How to take advantage of this benefit: Visit your state’s subsidy program website to learn about guidelines and how they’re distributing these resources. You may also want to consider connecting certain families with childcare financial assistance resources.
4. Laid off or furloughed staff receive additional support
What it is: With an increasing number of businesses having to lay off or furlough staff, the CARES Act aims to support unemployed workers by providing an additional $600 each week on top of existing state unemployment benefits until July 21, 2020.
Who qualifies: This relief package expands unemployment eligibility to those who previously did not qualify for unemployment benefits, such as independent contractors, workers who are still employed but can’t work due to illness or caregiving responsibilities related to COVID-19, and those who were hired for a new job but were unable to start due to reasons related to COVID-19.
How to take advantage of this benefit: If a staff member or someone you know needs these unemployment benefits, you can direct them to their state’s unemployment benefits program to file a claim. Keep in mind, unemployment offices are experiencing a dramatic uptick in these types of requests, so although the goal is to get benefits into the hands of workers immediately, advise your staff that the process may take longer than expected.
5. Eligible individuals and families receive one-time payments
What it is: In addition to the benefits mentioned above, there’s additional help on the way for certain individuals and families in the form of a one-time payment of $1,200 or less for individual taxpayers and $2,400 for married couples filing jointly, plus an additional $500 for each child under the age of 17.
Who qualifies: All legal U.S. residents that are not claimed as a dependent on someone else’s tax return and who make less than a gross income of $75,000 individually or less than $150,000 for married couples who file jointly, are eligible for this benefit.
How to take advantage of this benefit: The IRS will look at 2019 or 2018 tax returns and transfer the money to individuals and families via direct deposit. The IRS is working on building a portal where people can update their tax information as needed. If you or someone you know qualifies for this benefit, you may want to use Forbes’ stimulus check calculator to help you gauge how much you might receive from the IRS.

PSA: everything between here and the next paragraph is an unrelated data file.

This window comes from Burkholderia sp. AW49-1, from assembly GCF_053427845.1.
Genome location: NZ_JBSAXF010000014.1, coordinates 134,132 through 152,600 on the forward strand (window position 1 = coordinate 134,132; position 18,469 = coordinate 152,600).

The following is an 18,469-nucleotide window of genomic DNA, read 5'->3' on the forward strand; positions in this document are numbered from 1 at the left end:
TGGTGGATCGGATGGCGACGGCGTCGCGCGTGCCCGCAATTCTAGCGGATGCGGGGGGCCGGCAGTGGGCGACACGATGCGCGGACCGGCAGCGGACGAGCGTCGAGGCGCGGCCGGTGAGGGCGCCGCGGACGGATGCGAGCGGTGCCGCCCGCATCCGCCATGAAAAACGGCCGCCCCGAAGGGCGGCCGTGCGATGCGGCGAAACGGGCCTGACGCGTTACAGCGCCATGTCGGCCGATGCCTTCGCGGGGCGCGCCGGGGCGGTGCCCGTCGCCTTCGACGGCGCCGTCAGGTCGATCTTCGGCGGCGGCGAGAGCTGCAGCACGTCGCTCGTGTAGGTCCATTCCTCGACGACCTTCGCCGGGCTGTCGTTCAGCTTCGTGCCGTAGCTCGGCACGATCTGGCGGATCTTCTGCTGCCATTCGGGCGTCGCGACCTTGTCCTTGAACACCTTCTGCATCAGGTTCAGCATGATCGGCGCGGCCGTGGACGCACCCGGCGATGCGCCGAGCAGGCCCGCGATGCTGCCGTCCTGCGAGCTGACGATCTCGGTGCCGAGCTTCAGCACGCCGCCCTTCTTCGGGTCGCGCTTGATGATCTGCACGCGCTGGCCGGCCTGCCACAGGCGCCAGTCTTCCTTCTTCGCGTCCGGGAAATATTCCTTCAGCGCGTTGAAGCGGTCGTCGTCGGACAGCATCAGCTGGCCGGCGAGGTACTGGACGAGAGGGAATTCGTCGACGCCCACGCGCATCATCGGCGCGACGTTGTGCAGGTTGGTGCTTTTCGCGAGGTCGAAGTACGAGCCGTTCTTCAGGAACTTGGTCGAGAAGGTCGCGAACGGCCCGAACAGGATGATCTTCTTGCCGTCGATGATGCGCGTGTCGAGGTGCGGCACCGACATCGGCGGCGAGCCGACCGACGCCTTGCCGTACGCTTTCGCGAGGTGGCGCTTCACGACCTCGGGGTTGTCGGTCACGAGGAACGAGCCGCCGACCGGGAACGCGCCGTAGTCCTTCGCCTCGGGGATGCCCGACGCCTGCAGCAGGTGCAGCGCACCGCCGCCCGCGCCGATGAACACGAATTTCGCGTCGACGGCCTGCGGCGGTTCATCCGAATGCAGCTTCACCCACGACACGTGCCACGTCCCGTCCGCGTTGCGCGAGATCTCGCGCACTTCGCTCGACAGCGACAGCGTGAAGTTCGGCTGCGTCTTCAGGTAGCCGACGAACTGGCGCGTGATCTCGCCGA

6. Deferred payroll taxes for the rest of 2020
What it is: Employers (which includes self-employed individuals) can delay their portion of Social Security payroll tax for the rest of 2020 and pay it back over the next two years, though you’ll need to pay 50% of it by the end of 2021. As a provider, you’ll still have to withhold taxes from paychecks and give it back to the IRS, but your half of payroll taxes will be delayed, which should give you more funds to allocate elsewhere during this crisis.
Who qualifies: All taxpayers qualify, regardless of their income tax liability.
How to take advantage of this benefit: All of your social security taxes that you originally planned to deposit between March 12, 2020 and December 31, 2020, are not required to be deposited on your normal deposit schedule. You can choose to deposit half of what’s required by December 31, 2021 and the remainder of your deferred taxes by December 31, 2022. The IRS is expected to revise Form 941 (Employer’s Quarterly Federal Tax Return) to track your decision to defer tax deposits.
We know how critical your services are for students, families, and communities, and we are inspired by your commitment to early education -- now more than ever. We hope this resource helps simplify the CARES Act so you can take immediate action to receive the much needed relief you deserve. We are in this together as an early childhood learning community, and our top priority is supporting your needs. If you have any feedback or ideas on what else we should cover, please let us know by emailing us at email@example.com.